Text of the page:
The syringes obviously have to be flushed out with clean water when you are finished using them so that they are ready for the next time you need them. I found the best way to do this was to fill my sink with cold water and then holding the syringe in the water with the tip near the drain, I then let the water out and as the sink was emptying pulled water into and out of the syringe so that the dirty water was carried straight down the drain. This avoided making a mess of the sink, which I’m sure will gain me some brownie points from my wife. It is obviously important to clean the syringes thoroughly and expel all water from them ready for the next time they are needed.
I next carried out a head clean and nozzle check as recommended in the instructions, and then made a test print from the test print file that I downloaded from the Marrutt website and compared that to the print that Marrutt had previously posted to me. The results are very acceptable even though slight variations indicate that I should produce new profiles to suit my stock papers however without seeing a side-by-side comparison I think the results would be judged as satisfactory.
I thought that I should update this piece as I have now used the Epson inks up and I’m now printing with the complete set of Marrutt inks. As expected there was a slight change in colour output and I do mean slight, it was only really noticeable when a side-by-side comparison was made with a Marrutt’s test print, it was nothing that a new profile couldn’t put right.
It’s now five months since I installed the Marrutt system so I think a further update on my experience is in order. I haven’t kept any record of the number of prints that I have made but enough to almost empty a couple of cartridges so quite a few on both matt and semi-gloss papers. I print only occasionally, which means that I may not use the machine for several weeks and then have a burst of printing activity. I do print a nozzle check before a printing session to ensure that the nozzles are clear.
The only problem I have found, and it’s more of an annoyance really, is that the ink level indicators do not reset when a cartridge is refilled. The printer seems to “measure” the amount of ink remaining by counting the squirts taken from each cartridge rather than the actual amount of ink left. This results in the level indicator becoming completely out of sync with the actual amount of ink in a Marrutt cartridge. When the system considers that the cartridge is empty it stops the printer and displays a message saying that a particular cartridge is “not recognised” when this happens the cartridge indicated needs to be lifted and refitted at which point the level indicator will show full for that cartridge – which may or may not be the case since that will depend on when you last filled the cartridge.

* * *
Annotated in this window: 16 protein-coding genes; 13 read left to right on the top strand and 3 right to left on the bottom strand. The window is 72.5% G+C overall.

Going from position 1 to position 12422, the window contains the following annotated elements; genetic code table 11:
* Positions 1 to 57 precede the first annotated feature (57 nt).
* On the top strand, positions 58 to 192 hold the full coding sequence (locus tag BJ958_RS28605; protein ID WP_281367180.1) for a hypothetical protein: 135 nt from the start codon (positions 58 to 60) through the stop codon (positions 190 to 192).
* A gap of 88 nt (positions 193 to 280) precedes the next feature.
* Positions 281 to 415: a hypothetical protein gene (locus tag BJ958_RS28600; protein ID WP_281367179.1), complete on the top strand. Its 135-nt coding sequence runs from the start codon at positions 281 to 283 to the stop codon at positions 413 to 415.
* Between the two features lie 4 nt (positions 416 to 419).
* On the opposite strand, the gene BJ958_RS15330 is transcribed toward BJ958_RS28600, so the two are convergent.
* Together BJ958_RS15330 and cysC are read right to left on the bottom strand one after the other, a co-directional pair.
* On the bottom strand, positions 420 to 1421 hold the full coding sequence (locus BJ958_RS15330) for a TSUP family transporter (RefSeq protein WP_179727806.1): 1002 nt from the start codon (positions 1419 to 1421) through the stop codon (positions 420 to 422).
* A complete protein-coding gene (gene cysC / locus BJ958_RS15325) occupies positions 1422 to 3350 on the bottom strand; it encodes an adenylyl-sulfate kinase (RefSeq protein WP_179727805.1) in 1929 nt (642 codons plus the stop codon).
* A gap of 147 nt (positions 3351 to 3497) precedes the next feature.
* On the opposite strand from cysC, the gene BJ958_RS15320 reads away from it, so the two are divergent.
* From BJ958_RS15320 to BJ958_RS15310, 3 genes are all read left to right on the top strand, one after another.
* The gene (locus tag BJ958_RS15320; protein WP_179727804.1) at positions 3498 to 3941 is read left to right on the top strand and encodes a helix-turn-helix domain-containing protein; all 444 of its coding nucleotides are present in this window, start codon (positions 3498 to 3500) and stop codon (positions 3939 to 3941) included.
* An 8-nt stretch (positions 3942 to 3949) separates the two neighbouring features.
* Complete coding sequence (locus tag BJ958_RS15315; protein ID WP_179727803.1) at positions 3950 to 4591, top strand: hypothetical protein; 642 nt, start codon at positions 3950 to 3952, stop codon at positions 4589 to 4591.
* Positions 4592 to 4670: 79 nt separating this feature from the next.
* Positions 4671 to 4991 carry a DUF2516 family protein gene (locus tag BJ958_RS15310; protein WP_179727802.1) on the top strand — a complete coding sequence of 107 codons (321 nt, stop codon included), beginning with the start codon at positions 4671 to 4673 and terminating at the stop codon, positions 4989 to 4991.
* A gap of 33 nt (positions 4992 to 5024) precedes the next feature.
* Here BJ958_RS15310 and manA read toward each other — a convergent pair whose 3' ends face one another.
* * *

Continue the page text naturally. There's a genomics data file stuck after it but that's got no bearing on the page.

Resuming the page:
I now lift cartridges every few weeks or before a print run and make a visual check on the levels and fill when required, other than that I am relieved to be able to report that the system is performing faultlessly with the image quality unchanged when compared to test prints made with the original Epson inks, so I’m pleased that I made the change.
At the end of 2015 my R3000 has died with a rattle and a groan. As with most things these days it is considered uneconomic to repair so R.I.P. old friend.
I have now purchased another printer, an Epson P600, which is an updated version of the R3000.
I decided to stay with the Marrutt ink system but to take the opportunity to change to external bottles by using their continuous ink system. The pigment inks, although now labeled, as “ProHD” remain the same so I am able to finish that which I have in left in stock.
I’ve now owned the P600 for seven months and printed about 250 A4, A3 and A3+ prints on a mix of gloss, semi-gloss and matt papers without any drama and I’m happy with the print quality.